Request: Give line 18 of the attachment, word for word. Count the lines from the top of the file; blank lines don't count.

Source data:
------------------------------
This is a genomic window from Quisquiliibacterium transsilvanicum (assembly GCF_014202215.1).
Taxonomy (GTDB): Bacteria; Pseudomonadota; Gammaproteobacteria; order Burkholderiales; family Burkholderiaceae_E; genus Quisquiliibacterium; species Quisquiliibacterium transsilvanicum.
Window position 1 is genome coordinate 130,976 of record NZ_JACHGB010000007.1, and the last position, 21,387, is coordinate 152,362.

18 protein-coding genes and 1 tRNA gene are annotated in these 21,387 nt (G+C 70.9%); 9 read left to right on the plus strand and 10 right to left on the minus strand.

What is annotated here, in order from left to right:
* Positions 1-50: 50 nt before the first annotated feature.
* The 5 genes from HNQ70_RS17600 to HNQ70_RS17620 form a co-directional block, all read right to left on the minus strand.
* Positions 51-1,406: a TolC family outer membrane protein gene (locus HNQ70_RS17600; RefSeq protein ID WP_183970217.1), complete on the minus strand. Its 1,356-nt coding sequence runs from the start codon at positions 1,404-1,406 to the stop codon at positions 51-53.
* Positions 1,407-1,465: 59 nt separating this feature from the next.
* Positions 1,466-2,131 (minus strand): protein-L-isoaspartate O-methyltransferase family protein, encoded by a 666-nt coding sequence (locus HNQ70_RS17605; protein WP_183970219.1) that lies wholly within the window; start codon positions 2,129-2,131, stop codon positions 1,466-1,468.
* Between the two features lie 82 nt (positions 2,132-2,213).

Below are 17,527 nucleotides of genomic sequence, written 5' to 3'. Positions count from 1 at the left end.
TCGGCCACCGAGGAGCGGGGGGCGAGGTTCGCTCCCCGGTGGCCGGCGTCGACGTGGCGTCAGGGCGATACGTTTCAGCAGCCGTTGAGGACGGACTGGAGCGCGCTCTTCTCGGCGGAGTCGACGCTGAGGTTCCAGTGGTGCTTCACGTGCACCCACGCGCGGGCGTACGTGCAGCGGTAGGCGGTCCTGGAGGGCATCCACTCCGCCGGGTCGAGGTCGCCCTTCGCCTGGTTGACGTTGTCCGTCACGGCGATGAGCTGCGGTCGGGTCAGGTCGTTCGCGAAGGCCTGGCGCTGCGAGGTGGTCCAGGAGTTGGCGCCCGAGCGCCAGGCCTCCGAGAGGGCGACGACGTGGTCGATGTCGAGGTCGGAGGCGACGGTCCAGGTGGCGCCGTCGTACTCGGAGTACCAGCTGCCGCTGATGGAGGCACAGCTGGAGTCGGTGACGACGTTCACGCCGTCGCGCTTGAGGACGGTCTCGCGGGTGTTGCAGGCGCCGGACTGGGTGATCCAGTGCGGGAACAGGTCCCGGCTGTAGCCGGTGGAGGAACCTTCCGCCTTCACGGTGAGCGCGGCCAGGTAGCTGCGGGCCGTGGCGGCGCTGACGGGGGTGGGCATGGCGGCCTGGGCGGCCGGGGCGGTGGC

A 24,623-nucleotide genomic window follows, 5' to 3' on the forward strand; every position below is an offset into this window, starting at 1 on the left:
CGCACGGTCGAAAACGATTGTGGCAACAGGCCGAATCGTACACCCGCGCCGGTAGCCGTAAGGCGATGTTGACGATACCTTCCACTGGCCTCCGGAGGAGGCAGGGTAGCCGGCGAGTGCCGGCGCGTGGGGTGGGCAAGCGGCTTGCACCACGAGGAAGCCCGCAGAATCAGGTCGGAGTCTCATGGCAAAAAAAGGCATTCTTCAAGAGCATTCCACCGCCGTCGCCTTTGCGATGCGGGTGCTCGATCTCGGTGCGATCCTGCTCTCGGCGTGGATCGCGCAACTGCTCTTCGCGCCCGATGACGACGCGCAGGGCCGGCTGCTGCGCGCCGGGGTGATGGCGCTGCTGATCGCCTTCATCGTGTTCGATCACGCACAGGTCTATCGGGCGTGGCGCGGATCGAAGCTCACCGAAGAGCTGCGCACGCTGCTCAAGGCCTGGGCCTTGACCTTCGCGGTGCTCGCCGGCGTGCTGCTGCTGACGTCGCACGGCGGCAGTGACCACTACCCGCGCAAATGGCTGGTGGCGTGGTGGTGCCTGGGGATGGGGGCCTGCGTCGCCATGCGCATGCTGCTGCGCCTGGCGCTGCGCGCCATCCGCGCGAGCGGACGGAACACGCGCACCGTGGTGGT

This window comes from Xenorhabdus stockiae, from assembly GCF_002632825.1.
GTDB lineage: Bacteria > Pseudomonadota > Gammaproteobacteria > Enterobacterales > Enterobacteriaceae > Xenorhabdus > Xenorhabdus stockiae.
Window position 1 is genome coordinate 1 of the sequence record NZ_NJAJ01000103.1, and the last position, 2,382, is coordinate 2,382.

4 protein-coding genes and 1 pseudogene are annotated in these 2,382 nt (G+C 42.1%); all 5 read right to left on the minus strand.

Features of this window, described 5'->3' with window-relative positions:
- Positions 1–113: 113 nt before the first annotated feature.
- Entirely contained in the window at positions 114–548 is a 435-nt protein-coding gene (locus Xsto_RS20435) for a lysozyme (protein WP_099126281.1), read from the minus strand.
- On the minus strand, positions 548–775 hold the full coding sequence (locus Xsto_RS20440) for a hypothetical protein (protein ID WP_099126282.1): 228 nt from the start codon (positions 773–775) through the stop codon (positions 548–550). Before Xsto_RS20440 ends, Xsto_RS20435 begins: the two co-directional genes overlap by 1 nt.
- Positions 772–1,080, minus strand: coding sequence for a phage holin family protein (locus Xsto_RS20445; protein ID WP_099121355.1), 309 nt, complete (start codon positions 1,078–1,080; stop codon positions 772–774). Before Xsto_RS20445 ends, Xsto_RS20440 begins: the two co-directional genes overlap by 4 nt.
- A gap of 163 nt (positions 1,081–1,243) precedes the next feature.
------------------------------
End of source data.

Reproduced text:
Window position 1 is genome coordinate 1 of the sequence record NZ_NJAJ01000103.1, and the last position, 2,382, is coordinate 2,382.